Advent Wreath

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Advent Wreath

Many Christians enhance their observance of Advent with an Advent wreath. Although Germany's Lutheran community is credited with popularizing this custom sometime in the nineteenth century, its ultimate origins may lie in the pre-Christian practice of fashioning winter festival decorations from evergreen boughs. Whatever its origins, the symbols and customs connected with today's Advent wreath represent the spiritual significance of the Christian Advent season. Advent wreaths are used in both home and church observances.

Advent wreaths are usually fashioned out of greenery and are meant to lie on a flat surface or to hang horizontally from the ceiling. Four candles are incorporated into the wreath. They symbolize eternal life, as does the circular design of the wreath (see also Christmas Candles). Purple candles are often found in wreaths designed for church use, since purple is the liturgical color of the Advent season. Finally, a larger white candle, known as the Christ or Christmas candle, is placed in the center of the wreath or off to one side. The white color of this candle coincides with the liturgical colors for Christmas Day, white or gold. Some churches do not follow the liturgical color scheme, however.

Wreaths made for home observances employ candles of various shades. For example, red and white candles are often found in European Advent wreaths. On the first Sunday of Advent, the first of the four candles in the wreath is lit. On the second Sunday, the second candle joins the first. By the fourth Sunday in Advent all four candles glow in unison. Finally, on Christmas or Christmas Eve, the Christ candle flickers alongside the others. The ever increasing amount of light given off by the candles represents the spiritual illumination hoped for in the Advent season. The Christ candle, bigger and brighter than the rest, symbolizes the arrival of Jesus, "the light of the world" (John 8:12), and Christmas, the culmination of the Advent season. This lighting of candles at the darkest time of year may also stand for commitment to one's faith in times of darkness. In some home observances, family and friends pray, sing, or read spiritual texts by the light of the Advent wreath. An old German custom suggests adding one paper star to the wreath for each day in Advent. The star carries an Old Testament verse on one side and a New Testament verse on the other. Children might then be expected to memorize these verses.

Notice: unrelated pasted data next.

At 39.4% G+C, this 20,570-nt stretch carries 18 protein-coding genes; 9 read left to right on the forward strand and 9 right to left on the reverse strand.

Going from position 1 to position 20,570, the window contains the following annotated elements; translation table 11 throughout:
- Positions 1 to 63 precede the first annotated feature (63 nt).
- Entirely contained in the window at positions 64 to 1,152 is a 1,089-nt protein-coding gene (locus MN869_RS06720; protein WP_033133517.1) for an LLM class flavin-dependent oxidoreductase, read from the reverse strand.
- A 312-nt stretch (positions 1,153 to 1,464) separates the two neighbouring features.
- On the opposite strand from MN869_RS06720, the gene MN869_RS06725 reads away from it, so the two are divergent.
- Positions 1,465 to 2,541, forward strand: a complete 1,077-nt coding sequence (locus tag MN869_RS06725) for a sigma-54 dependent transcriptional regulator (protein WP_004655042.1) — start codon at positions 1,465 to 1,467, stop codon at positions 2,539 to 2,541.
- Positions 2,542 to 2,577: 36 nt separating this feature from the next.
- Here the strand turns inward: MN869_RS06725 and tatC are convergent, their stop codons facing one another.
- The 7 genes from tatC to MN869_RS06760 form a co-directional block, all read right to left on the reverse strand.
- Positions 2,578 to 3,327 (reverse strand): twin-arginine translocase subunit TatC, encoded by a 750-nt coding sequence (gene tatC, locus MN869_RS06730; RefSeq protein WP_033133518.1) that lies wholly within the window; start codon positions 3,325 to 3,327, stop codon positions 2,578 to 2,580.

Many assign special significance to each of the four wreath candles. Some say they represent the four gifts of the Holy Spirit: hope, joy, peace, and love. Others use them to represent the themes of the Advent season. Thus they may signify hope, preparation, joy, love, or light. Still others tell the story of Jesus' birth with the candles, allowing each to stand for some of the important figures associated with the Nativity, such as the prophets, angels, shepherds, and the Magi.

Further Reading

Augustine, Peg, comp. Come to Christmas. Nashville, Tenn.: Abingdon Press, 1993. Slim, Hugo. A Feast of Festivals. London, England: Marshall Pickering, 1996. Thompson, Sue Ellen, ed. Holiday Symbols. Detroit, Mich.: Omnigraphics, 1998. Weiser, Francis X. The Christmas Book. 1952. Reprint. Detroit, Mich.: Omnigraphics, 1990.

Web Site

A site sponsored by the Evangelical Lutheran Church in America on the meaning and use of the Advent wreath in the Lutheran tradition of worship: mas_cycle.html America, Christmas in Colonial
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